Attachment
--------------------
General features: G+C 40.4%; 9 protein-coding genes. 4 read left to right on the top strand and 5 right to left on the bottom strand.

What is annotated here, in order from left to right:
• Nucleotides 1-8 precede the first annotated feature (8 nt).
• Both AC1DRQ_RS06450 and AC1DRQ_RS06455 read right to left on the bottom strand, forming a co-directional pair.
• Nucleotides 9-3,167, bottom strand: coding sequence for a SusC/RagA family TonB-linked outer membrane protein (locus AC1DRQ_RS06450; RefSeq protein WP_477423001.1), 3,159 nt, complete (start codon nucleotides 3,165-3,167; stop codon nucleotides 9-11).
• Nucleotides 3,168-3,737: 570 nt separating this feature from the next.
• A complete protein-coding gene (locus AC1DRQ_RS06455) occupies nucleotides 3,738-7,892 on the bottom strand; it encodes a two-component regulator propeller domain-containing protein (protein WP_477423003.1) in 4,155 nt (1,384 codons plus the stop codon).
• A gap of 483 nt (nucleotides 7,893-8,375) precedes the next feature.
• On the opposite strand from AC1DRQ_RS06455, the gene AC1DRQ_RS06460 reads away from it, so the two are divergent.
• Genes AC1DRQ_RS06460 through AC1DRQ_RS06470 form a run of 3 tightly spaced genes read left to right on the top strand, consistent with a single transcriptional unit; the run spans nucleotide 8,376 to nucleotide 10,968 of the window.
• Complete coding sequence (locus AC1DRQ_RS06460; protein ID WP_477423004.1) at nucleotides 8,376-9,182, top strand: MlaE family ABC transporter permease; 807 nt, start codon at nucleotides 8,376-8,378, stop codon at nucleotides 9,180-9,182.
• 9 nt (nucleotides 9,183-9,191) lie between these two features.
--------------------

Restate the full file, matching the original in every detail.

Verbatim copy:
General features: G+C 40.4%; 9 protein-coding genes. 4 read left to right on the top strand and 5 right to left on the bottom strand.

What is annotated here, in order from left to right:
• Nucleotides 1-8 precede the first annotated feature (8 nt).
• Both AC1DRQ_RS06450 and AC1DRQ_RS06455 read right to left on the bottom strand, forming a co-directional pair.
• Nucleotides 9-3,167, bottom strand: coding sequence for a SusC/RagA family TonB-linked outer membrane protein (locus AC1DRQ_RS06450; RefSeq protein WP_477423001.1), 3,159 nt, complete (start codon nucleotides 3,165-3,167; stop codon nucleotides 9-11).
• Nucleotides 3,168-3,737: 570 nt separating this feature from the next.
• A complete protein-coding gene (locus AC1DRQ_RS06455) occupies nucleotides 3,738-7,892 on the bottom strand; it encodes a two-component regulator propeller domain-containing protein (protein WP_477423003.1) in 4,155 nt (1,384 codons plus the stop codon).
• A gap of 483 nt (nucleotides 7,893-8,375) precedes the next feature.
• On the opposite strand from AC1DRQ_RS06455, the gene AC1DRQ_RS06460 reads away from it, so the two are divergent.
• Genes AC1DRQ_RS06460 through AC1DRQ_RS06470 form a run of 3 tightly spaced genes read left to right on the top strand, consistent with a single transcriptional unit; the run spans nucleotide 8,376 to nucleotide 10,968 of the window.
• Complete coding sequence (locus AC1DRQ_RS06460; protein ID WP_477423004.1) at nucleotides 8,376-9,182, top strand: MlaE family ABC transporter permease; 807 nt, start codon at nucleotides 8,376-8,378, stop codon at nucleotides 9,180-9,182.
• 9 nt (nucleotides 9,183-9,191) lie between these two features.